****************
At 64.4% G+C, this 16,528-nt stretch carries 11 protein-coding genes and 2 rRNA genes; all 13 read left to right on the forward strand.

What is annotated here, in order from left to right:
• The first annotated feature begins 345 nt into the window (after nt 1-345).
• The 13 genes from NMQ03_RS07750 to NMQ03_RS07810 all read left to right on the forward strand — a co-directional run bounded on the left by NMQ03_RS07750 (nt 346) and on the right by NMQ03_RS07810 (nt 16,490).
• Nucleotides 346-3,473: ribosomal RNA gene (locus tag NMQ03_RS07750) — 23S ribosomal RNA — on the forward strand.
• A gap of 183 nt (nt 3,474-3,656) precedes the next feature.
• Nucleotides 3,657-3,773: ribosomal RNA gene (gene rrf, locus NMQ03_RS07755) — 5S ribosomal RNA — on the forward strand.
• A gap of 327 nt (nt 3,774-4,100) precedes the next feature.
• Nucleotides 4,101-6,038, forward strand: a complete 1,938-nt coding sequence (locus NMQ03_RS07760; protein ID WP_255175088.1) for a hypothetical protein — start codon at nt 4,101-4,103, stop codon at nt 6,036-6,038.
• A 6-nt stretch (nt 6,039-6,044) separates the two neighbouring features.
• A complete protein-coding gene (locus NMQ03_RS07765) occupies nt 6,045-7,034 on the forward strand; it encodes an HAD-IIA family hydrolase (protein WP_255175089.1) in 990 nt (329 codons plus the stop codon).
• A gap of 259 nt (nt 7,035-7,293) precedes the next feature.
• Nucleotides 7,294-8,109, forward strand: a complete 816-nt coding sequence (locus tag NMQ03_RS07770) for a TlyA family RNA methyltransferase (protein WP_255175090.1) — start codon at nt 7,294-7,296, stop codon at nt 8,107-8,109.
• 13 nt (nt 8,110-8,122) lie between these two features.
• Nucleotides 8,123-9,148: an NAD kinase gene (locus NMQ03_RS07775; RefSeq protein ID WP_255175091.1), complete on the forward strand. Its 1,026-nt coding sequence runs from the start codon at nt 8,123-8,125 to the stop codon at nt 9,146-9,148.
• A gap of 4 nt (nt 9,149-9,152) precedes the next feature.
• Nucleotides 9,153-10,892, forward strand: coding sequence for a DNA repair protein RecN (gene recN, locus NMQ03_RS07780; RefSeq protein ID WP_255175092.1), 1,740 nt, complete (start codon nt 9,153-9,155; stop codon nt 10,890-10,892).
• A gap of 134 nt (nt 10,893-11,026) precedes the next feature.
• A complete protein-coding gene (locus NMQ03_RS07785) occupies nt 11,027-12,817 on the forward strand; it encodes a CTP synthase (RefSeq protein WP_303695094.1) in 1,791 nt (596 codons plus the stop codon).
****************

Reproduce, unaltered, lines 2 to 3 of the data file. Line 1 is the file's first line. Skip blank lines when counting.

What is annotated here, in order from left to right:
• The first annotated feature begins 345 nt into the window (after nt 1-345).